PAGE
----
Cash change: Euro currency coming Jan. 1


NEW YORK -- Europe's common euro currency becomes tangible coin of the realm Jan. 1, when long-awaited banknotes and pocket change finally will hit the streets of most European Union countries.

U.S. visitors should benefit from the historic switch to the euro, said travel industry figures, although agents should prepare clients heading to the Continent for minor hassles and glitches as national currencies are phased out for good.

Euro ABCs

For all its novelty and hype, "the euro's just another currency, and it makes life easier," said Heinz Wesner, president of Destination Europe Resources, Rosemont, Ill., noting euro bills and coins will be legal tender across 12 of 15 very different EU states.

Colorful euro banknotes will be issued in denominations of 5, 10, 20, 50, 100, 200 and 500 euros, while coins will be worth 2 euros, 1 euro and 50, 20, 10, 5, 2 and 1 "cents."

Agents who want to familiarize clients with euros before departure can download educational materials -- including mock bills and coins -- by visiting the EU Internet site at and clicking on the "The Euro: The European Union in Your Hand" logo.

The good news

The replacement of national currencies with the euro will make price comparisons across frontiers -- once clouded by discordant exchange rates -- a simple matter, said DER's Wesner. Fewer trips to exchange bureaus and banks also spells savings for tourists.

"Travelers will definitely benefit on that front," said Sue Harraka, a Europe specialist agent with Nova Travel Services, Calabasas, Calif. "Banks earned commissions each time people exchanged; thanks to that alone, [the change] is worth it," she said.

And because the euro (symbol: E) is "pretty much equivalent to the dollar, it makes currency conversion -- figuring out the price of dinner, shopping, etc. -- so much easier," said a spokeswoman for Rail Europe, in White Plains, N.Y.

Indeed, the euro -- valued at 89 U.S. cents at the time of this article -- should ease headaches for tourists used to struggling with multiple currencies on one trip, even as Europeans themselves struggle to adapt.

The other side of the coin

The changeover, however, could result in delays at points of purchase across the EU, so visitors should be warned to expect some annoyances.

Cashiers at both public and private concerns will be working with dual cash tills for at least two months, until national currencies are phased out, said Christopher Matthews, spokesman for the EU's European Commission executive branch in New York,

"The will be some lines" as cashiers fumble with the new currency and exchange rates, he said, despite a decade-long campaign to familiarize Europeans with their new monies.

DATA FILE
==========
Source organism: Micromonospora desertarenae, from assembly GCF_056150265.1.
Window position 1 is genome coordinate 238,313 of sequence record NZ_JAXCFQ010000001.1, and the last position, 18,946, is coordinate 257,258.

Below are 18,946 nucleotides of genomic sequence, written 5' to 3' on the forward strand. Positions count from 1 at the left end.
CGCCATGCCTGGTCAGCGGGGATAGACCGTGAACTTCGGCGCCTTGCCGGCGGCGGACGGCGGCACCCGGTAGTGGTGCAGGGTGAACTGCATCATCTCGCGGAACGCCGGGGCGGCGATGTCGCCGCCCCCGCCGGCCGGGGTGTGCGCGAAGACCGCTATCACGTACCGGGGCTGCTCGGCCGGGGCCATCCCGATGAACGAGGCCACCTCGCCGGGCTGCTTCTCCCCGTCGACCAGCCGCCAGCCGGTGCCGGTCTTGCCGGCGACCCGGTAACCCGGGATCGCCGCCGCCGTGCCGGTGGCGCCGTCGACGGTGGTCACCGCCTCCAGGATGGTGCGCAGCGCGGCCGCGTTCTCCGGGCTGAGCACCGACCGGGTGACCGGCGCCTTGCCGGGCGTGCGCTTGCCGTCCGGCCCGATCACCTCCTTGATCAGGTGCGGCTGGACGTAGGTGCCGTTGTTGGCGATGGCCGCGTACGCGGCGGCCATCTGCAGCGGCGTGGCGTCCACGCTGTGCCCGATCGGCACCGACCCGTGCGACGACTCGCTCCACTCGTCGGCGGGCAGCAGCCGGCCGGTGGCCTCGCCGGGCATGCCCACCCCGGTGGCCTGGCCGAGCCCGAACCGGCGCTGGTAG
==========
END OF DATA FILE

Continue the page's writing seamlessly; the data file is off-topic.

"They've run simulations in some cities where lines for things like train tickets expanded considerably," noted Matthews.

The E.U. also is addressing fears that unscrupulous suppliers may use the changeover to mask price hikes.

"It's a hot political issue," said Sven Boinet, a member of the management board of hotel activities at Accor Hotels, Paris. "You've got governments looking at all pricing and scrutinizing anyone who might take advantage."

Austria tour operator Susanne Servin of Herzerl Tours, Tuckahoe, N.Y., noted that rounding up to the next euro there is already illegal and "is being very strictly watched."

However, visitors to the Netherlands may encounter some rounding off, said Conrad van Tiggelen, director, North America, for the Netherlands Board of Tourism in New York. "But it will be in small percentages, and sometimes may benefit the consumer."

Travelers should be reminded local currencies such as Finnish marks and Spanish pesetas can be used at hotels, restaurants and other businesses until Feb. 28, after which only the euro will be accepted as legal tender.

Old national banknotes and coins, however, will be exchangeable at banks for several more months, if not years. And although the euro is the new EU monetary standard, not all member states will adopt the currency.

Visitors to Great Britain, Denmark and Sweden still must purchase local currencies, though prices may be posted in euros as well.

Getting to know euro

Destinations and suppliers will work throughout 2002 to educate consumers and agents about the new currency. The Netherlands, for example, includes euro updates in its bimonthly news fax to agents, said van Tiggelen.

And the EU and European Travel Commission will host a joint marketing conference and forum on the euro Jan. 16 at the Grand Hyatt hotel in New York. (For more information, contact the ETC at (212) 218-1200.)

The currency itself should be available at U.S. exchange venues beginning Jan. 1.

JPMorgan Chase's New York-based Currency to Go exchange service will sell euros as of the new year, said a spokeswoman.

Until then, Chase -- which is not taking advance orders for next year -- can issue traveler's checks denominated in euros.

Spare coins can go to a good cause

NEW YORK -- Spare European coins lying around and collecting dust?

Thanks to the joint "Euro Currency for New York" effort of the European Union, the Bank of New York and Travelex, residents of and visitors to the metropolitan New York region can donate leftover European change -- which is virtually impossible to exchange in the U.S. -- to the Twin Towers Fund for victims of September's terrorist attacks.

Twelve national currencies lose their status as legal tender to the euro after Feb. 28, but currency from Austria, Belgium, Finland, France, Germany, Greece, Ireland, Italy, Luxembourg, the Netherlands, Portugal and Spain can be donated to the fund at 300 branches of the Bank of New York.

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